Marriage or Civil Union
Illinois law allows you to change your legal name after a marriage or civil union takes place. You will need to file the marriage license with the clerk of the circuit court in your county. The license will show the change of name; you will also provide a birth certificate or other proof of legal identity. After receipt of the marriage license, the court then issues a marriage certificate, which is the document that brings about the legal change of name.
Name Change After Divorce
You can request a change back to your unmarried name during a divorce. Illinois law requires that the name change be requested in the divorce petition and granted in the divorce settlement. If you don't change to your unmarried name in the process of divorce, you will have to file a standard Petition for Change of Name and attend a hearing on the matter.
Child's Name Change
You can change the name of a minor child in Illinois if you are the biological or adoptive parent. You file a petition for name change in the county circuit court; both parents sign the petition or the parent seeking the name change must notify the other parent by mailing a certified copy of the petition. If the other parent's whereabouts are unknown, you must publish a notice of the petition in a local newspaper and mail a copy of the petition to the last known address of the other parent. If the other parent does not consent to the name change, both parents must appear at the hearing where the matter will be decided by a judge.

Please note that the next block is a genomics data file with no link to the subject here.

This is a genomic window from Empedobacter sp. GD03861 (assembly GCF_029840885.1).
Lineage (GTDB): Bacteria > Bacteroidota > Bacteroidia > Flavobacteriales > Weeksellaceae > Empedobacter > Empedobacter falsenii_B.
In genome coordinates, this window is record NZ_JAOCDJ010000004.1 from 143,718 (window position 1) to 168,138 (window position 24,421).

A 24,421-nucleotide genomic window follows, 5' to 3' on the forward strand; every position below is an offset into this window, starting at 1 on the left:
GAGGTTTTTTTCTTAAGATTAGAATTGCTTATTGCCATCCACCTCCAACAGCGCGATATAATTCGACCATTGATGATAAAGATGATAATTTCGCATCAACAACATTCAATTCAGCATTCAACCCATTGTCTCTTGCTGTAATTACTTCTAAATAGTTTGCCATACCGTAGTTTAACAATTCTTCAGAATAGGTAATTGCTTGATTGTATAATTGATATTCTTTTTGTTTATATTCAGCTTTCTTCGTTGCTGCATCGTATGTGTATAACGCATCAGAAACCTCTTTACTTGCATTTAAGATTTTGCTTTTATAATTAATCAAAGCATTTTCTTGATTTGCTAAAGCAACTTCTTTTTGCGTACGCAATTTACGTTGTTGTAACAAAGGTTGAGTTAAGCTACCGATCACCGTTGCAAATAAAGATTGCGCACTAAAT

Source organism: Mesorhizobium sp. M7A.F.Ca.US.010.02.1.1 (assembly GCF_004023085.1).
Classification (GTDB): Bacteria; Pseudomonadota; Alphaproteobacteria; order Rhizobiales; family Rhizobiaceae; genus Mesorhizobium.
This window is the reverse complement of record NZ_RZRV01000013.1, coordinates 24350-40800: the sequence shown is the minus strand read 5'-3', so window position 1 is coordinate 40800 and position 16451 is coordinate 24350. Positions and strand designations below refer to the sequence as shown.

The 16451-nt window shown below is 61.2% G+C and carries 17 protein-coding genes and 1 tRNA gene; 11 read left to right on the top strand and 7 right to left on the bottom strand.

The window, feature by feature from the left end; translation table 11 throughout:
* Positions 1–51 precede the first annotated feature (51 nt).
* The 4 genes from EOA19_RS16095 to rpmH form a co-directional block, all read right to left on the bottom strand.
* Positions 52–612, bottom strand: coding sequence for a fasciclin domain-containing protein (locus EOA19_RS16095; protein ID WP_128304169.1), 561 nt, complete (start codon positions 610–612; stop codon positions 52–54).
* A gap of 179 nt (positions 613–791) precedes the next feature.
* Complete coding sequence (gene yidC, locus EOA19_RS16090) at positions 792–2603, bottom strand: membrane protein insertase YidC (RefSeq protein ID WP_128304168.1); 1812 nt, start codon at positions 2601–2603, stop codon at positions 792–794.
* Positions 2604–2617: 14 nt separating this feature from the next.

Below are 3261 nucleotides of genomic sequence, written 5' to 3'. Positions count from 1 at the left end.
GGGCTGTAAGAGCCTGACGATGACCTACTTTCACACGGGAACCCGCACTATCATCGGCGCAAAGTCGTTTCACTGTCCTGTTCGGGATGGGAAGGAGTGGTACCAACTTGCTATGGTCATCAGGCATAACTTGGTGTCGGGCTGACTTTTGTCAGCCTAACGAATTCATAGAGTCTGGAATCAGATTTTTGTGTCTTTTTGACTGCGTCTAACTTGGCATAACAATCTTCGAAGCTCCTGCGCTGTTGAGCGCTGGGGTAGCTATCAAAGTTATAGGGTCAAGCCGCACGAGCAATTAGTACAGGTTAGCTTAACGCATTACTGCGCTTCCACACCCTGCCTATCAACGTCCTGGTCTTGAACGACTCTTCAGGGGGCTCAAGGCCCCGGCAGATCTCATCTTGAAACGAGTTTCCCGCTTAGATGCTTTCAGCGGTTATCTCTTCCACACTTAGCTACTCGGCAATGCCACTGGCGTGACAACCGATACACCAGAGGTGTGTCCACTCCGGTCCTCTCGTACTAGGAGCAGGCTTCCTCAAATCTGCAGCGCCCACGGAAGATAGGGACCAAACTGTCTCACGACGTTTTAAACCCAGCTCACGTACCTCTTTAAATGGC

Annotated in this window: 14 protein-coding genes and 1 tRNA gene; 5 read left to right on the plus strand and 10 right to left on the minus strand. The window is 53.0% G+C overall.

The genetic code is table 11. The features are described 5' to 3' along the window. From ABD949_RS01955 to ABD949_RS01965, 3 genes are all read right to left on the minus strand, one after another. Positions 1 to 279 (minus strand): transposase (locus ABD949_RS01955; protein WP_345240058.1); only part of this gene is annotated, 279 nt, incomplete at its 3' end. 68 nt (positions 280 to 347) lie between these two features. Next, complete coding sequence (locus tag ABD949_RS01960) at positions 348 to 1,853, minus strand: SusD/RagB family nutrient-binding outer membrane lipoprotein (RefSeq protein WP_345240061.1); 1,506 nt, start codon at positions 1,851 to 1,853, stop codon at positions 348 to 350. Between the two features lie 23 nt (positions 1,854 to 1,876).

Name Change Requirements
When you file a petition for name change, you must have been a resident of Illinois for at least six months. The petition must be accompanied by a filing fee, which varies from one court to the next, as well as a newspaper fee for the required three-week publication of your Notice of Filing of Petition for Change of Name. After publication, you file a Certificate of Publication with the court and prepare an Order for Change of Name to be signed by the judge after your hearing.
Hearing and Order
To complete the process, you must attend a public hearing, at which a judge will inquire on your reasons for the change and then render a decision. Your petition may be denied if the judge finds it frivolous; Illinois law also bars a name change for people convicted of a felony, misdemeanor sex crimes or identity fraud. The court will provide you with a certified copy of the signed order that legally changes your name; extra copies will also be available from the court clerk.
After you have legally changed your name with the state of Illinois, you must use the certified copy of the court order to change your name with other agencies. File Form SS-5 with the Social Security Administration (which will notify the Internal Revenue Service), and apply for a new driver's license with the Driver Services Department. With a new Social Security card and driver's license (or identity card), you can proceed to change your name on your passport and on your bank and credit card accounts.